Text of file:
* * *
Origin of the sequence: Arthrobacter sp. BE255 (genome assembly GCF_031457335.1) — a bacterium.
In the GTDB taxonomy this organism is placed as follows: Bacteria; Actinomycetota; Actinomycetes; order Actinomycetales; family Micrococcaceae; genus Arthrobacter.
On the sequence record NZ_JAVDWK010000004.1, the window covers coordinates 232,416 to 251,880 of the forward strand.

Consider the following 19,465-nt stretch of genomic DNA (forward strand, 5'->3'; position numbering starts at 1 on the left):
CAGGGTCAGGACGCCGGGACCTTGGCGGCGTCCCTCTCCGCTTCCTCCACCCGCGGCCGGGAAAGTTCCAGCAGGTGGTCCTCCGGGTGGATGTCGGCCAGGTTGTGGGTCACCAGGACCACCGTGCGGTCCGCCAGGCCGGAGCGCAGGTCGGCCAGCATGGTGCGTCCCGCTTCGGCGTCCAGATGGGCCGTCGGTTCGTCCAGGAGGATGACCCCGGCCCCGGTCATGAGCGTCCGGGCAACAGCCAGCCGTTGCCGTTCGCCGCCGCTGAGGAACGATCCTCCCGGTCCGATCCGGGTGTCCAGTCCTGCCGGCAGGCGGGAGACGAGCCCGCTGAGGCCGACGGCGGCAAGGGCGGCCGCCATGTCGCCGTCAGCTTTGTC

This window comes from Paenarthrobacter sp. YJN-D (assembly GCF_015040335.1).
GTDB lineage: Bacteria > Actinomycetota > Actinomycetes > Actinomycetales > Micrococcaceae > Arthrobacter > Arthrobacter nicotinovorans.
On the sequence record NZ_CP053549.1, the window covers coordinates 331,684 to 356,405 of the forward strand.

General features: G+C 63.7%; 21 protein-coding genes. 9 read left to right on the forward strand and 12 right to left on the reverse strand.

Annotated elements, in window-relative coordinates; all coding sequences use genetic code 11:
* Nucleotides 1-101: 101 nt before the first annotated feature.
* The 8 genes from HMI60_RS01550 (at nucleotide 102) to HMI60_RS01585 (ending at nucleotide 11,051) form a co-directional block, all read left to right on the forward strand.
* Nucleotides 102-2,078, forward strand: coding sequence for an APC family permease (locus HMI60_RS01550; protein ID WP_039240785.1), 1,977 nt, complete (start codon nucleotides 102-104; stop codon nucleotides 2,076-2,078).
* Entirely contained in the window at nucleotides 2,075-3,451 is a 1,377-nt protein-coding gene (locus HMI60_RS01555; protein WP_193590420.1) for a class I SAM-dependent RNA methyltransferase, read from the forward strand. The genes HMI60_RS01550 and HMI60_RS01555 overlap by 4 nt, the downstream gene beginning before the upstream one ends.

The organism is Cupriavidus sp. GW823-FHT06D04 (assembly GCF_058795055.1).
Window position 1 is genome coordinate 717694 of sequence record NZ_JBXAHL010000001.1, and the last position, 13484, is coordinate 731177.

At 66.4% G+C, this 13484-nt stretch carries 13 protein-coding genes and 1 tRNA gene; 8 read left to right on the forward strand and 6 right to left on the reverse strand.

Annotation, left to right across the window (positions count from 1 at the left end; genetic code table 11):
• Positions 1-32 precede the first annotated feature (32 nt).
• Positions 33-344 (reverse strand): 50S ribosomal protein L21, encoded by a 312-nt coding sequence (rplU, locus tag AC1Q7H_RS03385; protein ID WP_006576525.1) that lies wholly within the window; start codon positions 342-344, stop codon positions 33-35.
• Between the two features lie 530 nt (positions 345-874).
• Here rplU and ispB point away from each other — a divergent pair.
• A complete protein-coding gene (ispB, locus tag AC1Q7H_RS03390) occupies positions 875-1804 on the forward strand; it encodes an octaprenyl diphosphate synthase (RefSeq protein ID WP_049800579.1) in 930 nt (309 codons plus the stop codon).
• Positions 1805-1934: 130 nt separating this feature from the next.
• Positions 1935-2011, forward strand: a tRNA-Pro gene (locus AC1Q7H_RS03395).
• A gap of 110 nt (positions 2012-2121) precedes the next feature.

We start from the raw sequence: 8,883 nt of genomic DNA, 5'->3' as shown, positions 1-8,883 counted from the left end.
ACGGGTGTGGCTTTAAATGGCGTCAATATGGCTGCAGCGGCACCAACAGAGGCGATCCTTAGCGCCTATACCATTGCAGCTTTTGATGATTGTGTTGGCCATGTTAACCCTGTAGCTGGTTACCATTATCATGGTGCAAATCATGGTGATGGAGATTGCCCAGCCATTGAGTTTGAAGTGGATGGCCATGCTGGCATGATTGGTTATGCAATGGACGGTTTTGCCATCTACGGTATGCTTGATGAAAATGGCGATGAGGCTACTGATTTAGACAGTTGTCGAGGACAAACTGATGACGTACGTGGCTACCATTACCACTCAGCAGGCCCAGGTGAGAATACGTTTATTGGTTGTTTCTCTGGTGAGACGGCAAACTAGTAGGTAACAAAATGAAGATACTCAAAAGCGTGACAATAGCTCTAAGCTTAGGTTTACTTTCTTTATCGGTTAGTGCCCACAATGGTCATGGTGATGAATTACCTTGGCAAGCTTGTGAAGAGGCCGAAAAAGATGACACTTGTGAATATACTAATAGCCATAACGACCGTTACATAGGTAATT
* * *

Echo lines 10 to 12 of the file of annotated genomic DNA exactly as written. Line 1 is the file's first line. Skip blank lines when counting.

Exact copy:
Annotated elements, in window-relative coordinates; all coding sequences use genetic code 11:
* Nucleotides 1-101: 101 nt before the first annotated feature.
* The 8 genes from HMI60_RS01550 (at nucleotide 102) to HMI60_RS01585 (ending at nucleotide 11,051) form a co-directional block, all read left to right on the forward strand.